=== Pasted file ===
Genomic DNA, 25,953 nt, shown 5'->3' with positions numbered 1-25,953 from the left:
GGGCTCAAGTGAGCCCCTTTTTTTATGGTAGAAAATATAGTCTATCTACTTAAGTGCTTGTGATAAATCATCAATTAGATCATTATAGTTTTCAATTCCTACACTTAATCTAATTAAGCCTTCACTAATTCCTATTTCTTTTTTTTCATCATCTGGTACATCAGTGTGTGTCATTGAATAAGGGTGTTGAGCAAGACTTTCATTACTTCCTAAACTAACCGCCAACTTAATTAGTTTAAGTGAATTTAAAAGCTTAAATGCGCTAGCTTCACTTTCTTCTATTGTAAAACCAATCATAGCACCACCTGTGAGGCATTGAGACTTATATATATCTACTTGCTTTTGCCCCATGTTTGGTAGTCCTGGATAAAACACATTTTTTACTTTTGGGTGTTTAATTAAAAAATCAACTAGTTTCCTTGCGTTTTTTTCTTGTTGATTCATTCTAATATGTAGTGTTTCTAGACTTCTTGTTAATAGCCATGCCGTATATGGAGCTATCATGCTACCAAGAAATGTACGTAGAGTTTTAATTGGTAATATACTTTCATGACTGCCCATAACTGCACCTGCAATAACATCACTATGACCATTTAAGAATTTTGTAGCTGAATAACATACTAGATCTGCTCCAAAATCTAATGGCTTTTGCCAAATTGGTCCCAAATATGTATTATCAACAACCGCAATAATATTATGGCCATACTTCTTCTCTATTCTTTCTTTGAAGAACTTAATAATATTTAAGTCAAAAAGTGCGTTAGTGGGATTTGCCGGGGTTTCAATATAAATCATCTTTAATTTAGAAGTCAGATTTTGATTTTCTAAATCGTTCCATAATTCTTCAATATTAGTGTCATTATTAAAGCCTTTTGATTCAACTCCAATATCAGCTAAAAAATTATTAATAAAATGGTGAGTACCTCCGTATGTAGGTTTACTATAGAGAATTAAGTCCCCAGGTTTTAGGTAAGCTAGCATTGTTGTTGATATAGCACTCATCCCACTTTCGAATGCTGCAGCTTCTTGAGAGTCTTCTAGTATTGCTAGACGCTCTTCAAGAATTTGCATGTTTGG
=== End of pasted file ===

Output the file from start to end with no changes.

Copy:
Genomic DNA, 25,953 nt, shown 5'->3' with positions numbered 1-25,953 from the left:
GGGCTCAAGTGAGCCCCTTTTTTTATGGTAGAAAATATAGTCTATCTACTTAAGTGCTTGTGATAAATCATCAATTAGATCATTATAGTTTTCAATTCCTACACTTAATCTAATTAAGCCTTCACTAATTCCTATTTCTTTTTTTTCATCATCTGGTACATCAGTGTGTGTCATTGAATAAGGGTGTTGAGCAAGACTTTCATTACTTCCTAAACTAACCGCCAACTTAATTAGTTTAAGTGAATTTAAAAGCTTAAATGCGCTAGCTTCACTTTCTTCTATTGTAAAACCAATCATAGCACCACCTGTGAGGCATTGAGACTTATATATATCTACTTGCTTTTGCCCCATGTTTGGTAGTCCTGGATAAAACACATTTTTTACTTTTGGGTGTTTAATTAAAAAATCAACTAGTTTCCTTGCGTTTTTTTCTTGTTGATTCATTCTAATATGTAGTGTTTCTAGACTTCTTGTTAATAGCCATGCCGTATATGGAGCTATCATGCTACCAAGAAATGTACGTAGAGTTTTAATTGGTAATATACTTTCATGACTGCCCATAACTGCACCTGCAATAACATCACTATGACCATTTAAGAATTTTGTAGCTGAATAACATACTAGATCTGCTCCAAAATCTAATGGCTTTTGCCAAATTGGTCCCAAATATGTATTATCAACAACCGCAATAATATTATGGCCATACTTCTTCTCTATTCTTTCTTTGAAGAACTTAATAATATTTAAGTCAAAAAGTGCGTTAGTGGGATTTGCCGGGGTTTCAATATAAATCATCTTTAATTTAGAAGTCAGATTTTGATTTTCTAAATCGTTCCATAATTCTTCAATATTAGTGTCATTATTAAAGCCTTTTGATTCAACTCCAATATCAGCTAAAAAATTATTAATAAAATGGTGAGTACCTCCGTATGTAGGTTTACTATAGAGAATTAAGTCCCCAGGTTTTAGGTAAGCTAGCATTGTTGTTGATATAGCACTCATCCCACTTTCGAATGCTGCAGCTTCTTGAGAGTCTTCTAGTATTGCTAGACGCTCTTCAAGAATTTGCATGTTTGG